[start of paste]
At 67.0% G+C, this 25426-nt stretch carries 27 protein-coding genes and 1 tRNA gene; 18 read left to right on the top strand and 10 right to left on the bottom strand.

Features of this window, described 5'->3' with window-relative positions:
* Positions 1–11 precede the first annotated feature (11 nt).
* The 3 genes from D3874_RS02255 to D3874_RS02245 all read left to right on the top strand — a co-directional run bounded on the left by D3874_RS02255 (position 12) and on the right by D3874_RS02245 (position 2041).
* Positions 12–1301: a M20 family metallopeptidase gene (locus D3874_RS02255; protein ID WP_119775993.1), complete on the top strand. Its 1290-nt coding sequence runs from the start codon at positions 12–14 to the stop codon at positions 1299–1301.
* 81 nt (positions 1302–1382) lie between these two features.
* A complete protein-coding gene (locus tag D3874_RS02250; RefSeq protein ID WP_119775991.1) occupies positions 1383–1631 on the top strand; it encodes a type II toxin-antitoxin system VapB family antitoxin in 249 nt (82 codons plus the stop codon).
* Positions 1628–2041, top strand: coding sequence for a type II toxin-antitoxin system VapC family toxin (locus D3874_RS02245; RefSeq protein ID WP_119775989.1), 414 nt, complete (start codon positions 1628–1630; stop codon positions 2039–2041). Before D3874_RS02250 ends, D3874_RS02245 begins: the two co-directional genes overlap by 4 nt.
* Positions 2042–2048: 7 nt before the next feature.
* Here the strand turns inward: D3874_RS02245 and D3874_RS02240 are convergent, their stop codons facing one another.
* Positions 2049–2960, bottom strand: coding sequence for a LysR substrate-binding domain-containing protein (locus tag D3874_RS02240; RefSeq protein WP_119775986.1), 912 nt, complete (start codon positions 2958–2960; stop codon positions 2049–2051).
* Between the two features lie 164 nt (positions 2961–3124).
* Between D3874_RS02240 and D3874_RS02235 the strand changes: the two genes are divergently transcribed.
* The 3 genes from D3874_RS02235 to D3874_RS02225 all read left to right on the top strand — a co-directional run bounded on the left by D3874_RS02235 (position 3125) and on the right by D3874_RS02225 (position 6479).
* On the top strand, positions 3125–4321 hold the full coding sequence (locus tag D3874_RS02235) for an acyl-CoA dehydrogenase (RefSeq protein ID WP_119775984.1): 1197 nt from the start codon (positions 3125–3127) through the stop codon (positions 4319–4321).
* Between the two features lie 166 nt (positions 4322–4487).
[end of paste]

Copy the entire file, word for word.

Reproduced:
At 67.0% G+C, this 25426-nt stretch carries 27 protein-coding genes and 1 tRNA gene; 18 read left to right on the top strand and 10 right to left on the bottom strand.

Features of this window, described 5'->3' with window-relative positions:
* Positions 1–11 precede the first annotated feature (11 nt).
* The 3 genes from D3874_RS02255 to D3874_RS02245 all read left to right on the top strand — a co-directional run bounded on the left by D3874_RS02255 (position 12) and on the right by D3874_RS02245 (position 2041).
* Positions 12–1301: a M20 family metallopeptidase gene (locus D3874_RS02255; protein ID WP_119775993.1), complete on the top strand. Its 1290-nt coding sequence runs from the start codon at positions 12–14 to the stop codon at positions 1299–1301.
* 81 nt (positions 1302–1382) lie between these two features.
* A complete protein-coding gene (locus tag D3874_RS02250; RefSeq protein ID WP_119775991.1) occupies positions 1383–1631 on the top strand; it encodes a type II toxin-antitoxin system VapB family antitoxin in 249 nt (82 codons plus the stop codon).
* Positions 1628–2041, top strand: coding sequence for a type II toxin-antitoxin system VapC family toxin (locus D3874_RS02245; RefSeq protein ID WP_119775989.1), 414 nt, complete (start codon positions 1628–1630; stop codon positions 2039–2041). Before D3874_RS02250 ends, D3874_RS02245 begins: the two co-directional genes overlap by 4 nt.
* Positions 2042–2048: 7 nt before the next feature.
* Here the strand turns inward: D3874_RS02245 and D3874_RS02240 are convergent, their stop codons facing one another.
* Positions 2049–2960, bottom strand: coding sequence for a LysR substrate-binding domain-containing protein (locus tag D3874_RS02240; RefSeq protein WP_119775986.1), 912 nt, complete (start codon positions 2958–2960; stop codon positions 2049–2051).
* Between the two features lie 164 nt (positions 2961–3124).
* Between D3874_RS02240 and D3874_RS02235 the strand changes: the two genes are divergently transcribed.
* The 3 genes from D3874_RS02235 to D3874_RS02225 all read left to right on the top strand — a co-directional run bounded on the left by D3874_RS02235 (position 3125) and on the right by D3874_RS02225 (position 6479).
* On the top strand, positions 3125–4321 hold the full coding sequence (locus tag D3874_RS02235) for an acyl-CoA dehydrogenase (RefSeq protein ID WP_119775984.1): 1197 nt from the start codon (positions 3125–3127) through the stop codon (positions 4319–4321).
* Between the two features lie 166 nt (positions 4322–4487).